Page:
John was giving his disciples a little assignment, sending them out on a field trip. He was in prison. There was nothing much for him to do there, and there was no reason for his disciples to hang around with John. And so he sends his disciples to Jesus with a question, so that they can hear the answer for themselves, in their own ears. He sends them to Jesus. He’s not content with their loyalty; he doesn’t want them hanging around keeping him company. He wants them with Jesus.
That is part of John’s greatness – the greatness of his subservience to Christ. John knew who he was; he knew his place in relation to jesus. He was not the Christ; he was a voice, a forerunner, paving a holy highway for the Lord. “He must increase, and I must decrease,” John once said when all his disciples were flocking to Jesus. “Good! Let them all go to Jesus. That’s where they belong.” And it was with these disciples bearing John’s question on their lips, a question more for them than for John. Let them go to Jesus.
John was a forerunner of Christ in a different sense as well – a forerunner in death as well as life. John’s ministry was marked by the cross as well. The kingdom of heaven advances forcefully, Jesus noted, and forceful men lay hold of it and try to stop its advance. The boldness of John was met with force – religious and political force, the same forces that would eventually crucify Jesus.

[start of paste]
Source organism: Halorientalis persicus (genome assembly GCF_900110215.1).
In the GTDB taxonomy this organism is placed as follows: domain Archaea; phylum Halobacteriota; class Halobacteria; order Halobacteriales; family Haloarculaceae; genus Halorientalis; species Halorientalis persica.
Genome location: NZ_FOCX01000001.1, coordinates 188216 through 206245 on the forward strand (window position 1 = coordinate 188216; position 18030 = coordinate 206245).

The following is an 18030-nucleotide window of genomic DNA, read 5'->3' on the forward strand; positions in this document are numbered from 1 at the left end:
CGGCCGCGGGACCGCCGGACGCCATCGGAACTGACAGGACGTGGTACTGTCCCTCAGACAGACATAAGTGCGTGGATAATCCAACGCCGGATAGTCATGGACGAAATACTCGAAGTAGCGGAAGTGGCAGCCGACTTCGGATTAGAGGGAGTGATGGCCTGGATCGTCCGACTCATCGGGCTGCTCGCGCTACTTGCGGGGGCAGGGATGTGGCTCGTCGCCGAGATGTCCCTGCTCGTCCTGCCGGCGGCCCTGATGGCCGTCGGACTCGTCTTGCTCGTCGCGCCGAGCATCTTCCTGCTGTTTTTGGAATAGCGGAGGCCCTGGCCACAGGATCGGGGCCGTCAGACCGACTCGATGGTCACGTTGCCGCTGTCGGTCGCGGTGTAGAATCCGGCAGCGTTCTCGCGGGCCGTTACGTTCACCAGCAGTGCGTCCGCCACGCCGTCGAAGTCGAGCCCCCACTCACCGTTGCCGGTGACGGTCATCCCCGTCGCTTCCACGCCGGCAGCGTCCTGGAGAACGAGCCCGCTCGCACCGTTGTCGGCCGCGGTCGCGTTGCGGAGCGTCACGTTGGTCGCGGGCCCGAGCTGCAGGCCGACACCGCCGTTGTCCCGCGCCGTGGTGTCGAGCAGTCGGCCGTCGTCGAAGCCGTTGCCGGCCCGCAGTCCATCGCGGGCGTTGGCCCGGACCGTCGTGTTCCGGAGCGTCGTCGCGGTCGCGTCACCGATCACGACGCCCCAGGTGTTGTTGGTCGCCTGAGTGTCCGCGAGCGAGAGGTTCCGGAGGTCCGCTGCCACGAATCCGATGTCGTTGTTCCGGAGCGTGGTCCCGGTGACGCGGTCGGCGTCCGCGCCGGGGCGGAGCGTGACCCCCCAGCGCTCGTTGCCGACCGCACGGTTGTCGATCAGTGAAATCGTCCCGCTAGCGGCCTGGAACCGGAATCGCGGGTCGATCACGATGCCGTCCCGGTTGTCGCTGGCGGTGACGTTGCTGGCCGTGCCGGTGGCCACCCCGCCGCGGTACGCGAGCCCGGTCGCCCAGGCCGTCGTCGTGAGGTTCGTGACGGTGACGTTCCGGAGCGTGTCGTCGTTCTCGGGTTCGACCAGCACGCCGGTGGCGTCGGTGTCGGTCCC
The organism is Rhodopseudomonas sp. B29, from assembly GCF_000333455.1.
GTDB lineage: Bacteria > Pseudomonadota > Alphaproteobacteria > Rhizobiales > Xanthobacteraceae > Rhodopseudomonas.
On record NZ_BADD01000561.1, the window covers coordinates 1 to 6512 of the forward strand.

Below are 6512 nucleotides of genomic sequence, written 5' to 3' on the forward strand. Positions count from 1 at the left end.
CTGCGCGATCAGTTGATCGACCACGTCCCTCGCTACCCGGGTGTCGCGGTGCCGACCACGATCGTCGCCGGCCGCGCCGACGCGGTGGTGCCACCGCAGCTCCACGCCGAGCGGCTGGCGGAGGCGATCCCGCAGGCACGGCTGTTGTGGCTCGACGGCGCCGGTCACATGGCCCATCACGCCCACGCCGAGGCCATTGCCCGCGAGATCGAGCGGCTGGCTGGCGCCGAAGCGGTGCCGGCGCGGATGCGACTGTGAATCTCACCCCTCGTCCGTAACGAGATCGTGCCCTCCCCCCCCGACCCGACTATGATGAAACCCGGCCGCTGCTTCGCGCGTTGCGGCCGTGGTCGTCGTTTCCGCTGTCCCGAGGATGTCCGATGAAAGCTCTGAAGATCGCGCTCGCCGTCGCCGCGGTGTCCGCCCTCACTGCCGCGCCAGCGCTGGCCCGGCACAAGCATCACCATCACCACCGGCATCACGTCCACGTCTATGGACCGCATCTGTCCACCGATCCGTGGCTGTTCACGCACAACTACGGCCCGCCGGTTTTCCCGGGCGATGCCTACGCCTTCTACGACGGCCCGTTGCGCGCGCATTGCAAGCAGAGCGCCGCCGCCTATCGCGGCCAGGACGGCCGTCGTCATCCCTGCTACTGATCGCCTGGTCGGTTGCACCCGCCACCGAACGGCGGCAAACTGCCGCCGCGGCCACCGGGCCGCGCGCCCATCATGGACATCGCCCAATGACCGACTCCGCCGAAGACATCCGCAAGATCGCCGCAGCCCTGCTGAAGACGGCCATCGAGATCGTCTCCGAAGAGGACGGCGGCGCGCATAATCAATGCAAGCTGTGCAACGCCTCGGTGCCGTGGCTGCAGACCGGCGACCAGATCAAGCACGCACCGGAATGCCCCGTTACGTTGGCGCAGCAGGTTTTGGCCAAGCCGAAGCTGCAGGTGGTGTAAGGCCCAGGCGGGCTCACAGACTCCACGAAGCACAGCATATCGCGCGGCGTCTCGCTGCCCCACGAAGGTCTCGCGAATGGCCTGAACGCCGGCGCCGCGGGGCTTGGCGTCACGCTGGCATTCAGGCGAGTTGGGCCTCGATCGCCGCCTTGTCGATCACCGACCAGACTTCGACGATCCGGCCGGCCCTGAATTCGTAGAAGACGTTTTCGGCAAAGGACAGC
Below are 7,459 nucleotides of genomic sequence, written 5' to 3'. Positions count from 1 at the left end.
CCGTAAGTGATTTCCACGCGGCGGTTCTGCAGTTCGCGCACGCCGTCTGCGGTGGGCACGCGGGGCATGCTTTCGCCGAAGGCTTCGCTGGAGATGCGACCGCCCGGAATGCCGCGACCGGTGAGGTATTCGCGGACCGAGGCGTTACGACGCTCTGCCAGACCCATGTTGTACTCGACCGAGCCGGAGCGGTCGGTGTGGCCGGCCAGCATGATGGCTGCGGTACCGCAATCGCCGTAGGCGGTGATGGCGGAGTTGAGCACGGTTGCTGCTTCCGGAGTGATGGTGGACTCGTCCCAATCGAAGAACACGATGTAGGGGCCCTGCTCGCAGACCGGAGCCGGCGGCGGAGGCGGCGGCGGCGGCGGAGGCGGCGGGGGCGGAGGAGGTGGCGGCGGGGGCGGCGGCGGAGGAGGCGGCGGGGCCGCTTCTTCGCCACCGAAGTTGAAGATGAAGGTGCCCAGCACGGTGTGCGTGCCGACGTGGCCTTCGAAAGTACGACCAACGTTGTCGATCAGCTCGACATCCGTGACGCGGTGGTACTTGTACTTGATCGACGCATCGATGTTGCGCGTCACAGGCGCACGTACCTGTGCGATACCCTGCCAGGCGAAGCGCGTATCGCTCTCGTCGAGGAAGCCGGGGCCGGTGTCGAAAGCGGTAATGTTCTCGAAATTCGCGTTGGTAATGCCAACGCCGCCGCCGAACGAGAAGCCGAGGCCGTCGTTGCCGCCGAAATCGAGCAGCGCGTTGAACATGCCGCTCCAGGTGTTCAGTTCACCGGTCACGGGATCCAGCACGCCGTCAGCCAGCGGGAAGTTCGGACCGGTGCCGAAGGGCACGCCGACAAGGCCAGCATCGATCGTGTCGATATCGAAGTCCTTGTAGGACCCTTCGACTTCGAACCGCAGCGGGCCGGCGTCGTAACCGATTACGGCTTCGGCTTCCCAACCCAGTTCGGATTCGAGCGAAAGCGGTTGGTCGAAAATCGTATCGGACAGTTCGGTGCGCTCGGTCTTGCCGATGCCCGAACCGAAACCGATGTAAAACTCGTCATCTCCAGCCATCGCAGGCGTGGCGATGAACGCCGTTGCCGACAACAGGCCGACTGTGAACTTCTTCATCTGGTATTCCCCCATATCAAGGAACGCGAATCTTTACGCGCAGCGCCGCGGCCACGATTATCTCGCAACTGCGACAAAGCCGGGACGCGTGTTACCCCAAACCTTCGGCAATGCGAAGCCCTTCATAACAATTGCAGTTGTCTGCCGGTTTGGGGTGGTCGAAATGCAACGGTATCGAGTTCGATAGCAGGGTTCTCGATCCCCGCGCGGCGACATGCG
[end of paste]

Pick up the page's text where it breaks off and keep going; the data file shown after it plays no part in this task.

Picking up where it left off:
“Are you the coming one,” they ask Jesus. Are you the one John spoke about, the one with the winnowing fork in hand, the one who was going to lay the axe to the root of the fruitless tree, the one bringing a baptism for fire and the Spirit? Jesus points out the signs – the blind see, the lame walk, lepers are cleansed, the poor are evangelized. These are the messianic signs right off the pages of the prophet Isaiah. This is the primary purpose of Jesus’ miracles – to show that the age of messiah had come with the coming of Jesus. They point to Jesus as the promised “coming one,” the promised one, the one who comes to save and deliver.
The greatness of John was his message, the Word he preached. Prepare the way of the Lord. John preached without regard for what people thought of him or how high up in the polls he was. He was not some tall piece of grass blown about by the winds of public opinion. John had in mind only one thing – repentance – and he pursued it to the end, calling even Herod to repentance. John was the opposite of the weedy soil in Jesus’ parable, where the good seed gets choked out by the weeds, the “cares ad conerns of this life.” John had not care for what he wore – camel’s hair and a leather were adequate for him. He didn’t live in some pricey neighborhood; the wilderness was his home. He didn’t care what was on his table or in his wine cellar – locusts and wild honey were sufficient for John’s “daily bread.”